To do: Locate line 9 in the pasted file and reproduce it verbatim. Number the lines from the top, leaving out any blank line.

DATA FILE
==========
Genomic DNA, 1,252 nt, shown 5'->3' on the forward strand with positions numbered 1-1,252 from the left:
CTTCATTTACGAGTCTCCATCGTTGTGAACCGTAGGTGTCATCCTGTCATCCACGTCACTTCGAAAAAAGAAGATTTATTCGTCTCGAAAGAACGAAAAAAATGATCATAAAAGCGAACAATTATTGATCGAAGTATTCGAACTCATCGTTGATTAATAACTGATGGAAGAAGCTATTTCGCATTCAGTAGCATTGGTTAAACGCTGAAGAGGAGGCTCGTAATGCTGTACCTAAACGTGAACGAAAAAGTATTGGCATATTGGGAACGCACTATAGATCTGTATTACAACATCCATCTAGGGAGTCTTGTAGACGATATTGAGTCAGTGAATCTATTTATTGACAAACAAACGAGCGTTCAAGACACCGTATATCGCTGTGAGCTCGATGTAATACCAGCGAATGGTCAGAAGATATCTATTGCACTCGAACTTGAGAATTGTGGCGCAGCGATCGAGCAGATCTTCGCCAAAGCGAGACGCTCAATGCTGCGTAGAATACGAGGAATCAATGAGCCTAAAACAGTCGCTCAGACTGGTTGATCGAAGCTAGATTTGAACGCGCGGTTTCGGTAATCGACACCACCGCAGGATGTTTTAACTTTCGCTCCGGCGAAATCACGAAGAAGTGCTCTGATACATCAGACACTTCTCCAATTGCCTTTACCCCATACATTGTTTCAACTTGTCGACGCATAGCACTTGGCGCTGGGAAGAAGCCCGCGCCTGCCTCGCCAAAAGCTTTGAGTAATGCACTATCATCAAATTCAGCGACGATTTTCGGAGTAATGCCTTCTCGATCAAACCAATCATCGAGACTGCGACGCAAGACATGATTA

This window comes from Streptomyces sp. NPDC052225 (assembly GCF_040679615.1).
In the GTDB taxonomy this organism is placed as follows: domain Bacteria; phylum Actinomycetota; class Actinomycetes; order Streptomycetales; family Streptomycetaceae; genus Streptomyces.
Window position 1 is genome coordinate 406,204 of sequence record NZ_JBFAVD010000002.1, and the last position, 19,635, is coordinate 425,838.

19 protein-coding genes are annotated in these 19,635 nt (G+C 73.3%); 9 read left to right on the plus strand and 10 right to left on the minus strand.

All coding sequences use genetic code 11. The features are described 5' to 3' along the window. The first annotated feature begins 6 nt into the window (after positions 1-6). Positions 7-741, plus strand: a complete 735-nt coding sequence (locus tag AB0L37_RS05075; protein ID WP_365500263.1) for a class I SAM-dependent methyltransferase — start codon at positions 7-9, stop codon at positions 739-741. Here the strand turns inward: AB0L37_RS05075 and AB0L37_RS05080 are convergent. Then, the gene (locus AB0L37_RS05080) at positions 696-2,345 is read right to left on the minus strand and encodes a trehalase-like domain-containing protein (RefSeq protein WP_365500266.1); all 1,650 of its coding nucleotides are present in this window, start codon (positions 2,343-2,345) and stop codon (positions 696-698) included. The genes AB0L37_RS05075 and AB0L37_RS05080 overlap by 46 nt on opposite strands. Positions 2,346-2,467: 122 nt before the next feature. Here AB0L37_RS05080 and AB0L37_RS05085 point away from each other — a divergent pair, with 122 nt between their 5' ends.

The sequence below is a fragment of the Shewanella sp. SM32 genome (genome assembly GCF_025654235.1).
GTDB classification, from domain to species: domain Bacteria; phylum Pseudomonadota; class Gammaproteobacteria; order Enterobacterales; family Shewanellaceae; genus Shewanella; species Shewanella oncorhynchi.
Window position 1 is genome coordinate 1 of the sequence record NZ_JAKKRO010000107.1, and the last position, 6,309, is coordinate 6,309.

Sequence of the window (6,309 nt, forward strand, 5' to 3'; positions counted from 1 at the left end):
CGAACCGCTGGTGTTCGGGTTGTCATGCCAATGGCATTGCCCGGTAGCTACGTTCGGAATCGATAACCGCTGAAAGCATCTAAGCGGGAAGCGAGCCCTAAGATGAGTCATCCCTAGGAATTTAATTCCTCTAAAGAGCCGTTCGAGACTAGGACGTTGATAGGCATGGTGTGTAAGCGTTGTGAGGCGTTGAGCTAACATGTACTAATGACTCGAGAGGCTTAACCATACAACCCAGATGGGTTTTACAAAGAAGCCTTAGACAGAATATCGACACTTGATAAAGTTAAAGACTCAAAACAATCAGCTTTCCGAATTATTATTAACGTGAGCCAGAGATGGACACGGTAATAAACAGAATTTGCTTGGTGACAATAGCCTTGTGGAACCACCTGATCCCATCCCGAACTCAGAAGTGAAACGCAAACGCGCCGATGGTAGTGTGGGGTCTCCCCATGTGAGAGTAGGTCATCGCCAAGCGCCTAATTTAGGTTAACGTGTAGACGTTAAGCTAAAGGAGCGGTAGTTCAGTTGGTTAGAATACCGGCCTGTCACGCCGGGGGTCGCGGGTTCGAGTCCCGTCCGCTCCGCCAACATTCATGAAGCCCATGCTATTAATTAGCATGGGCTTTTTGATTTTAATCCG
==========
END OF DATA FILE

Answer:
GTDB classification, from domain to species: domain Bacteria; phylum Pseudomonadota; class Gammaproteobacteria; order Enterobacterales; family Shewanellaceae; genus Shewanella; species Shewanella oncorhynchi.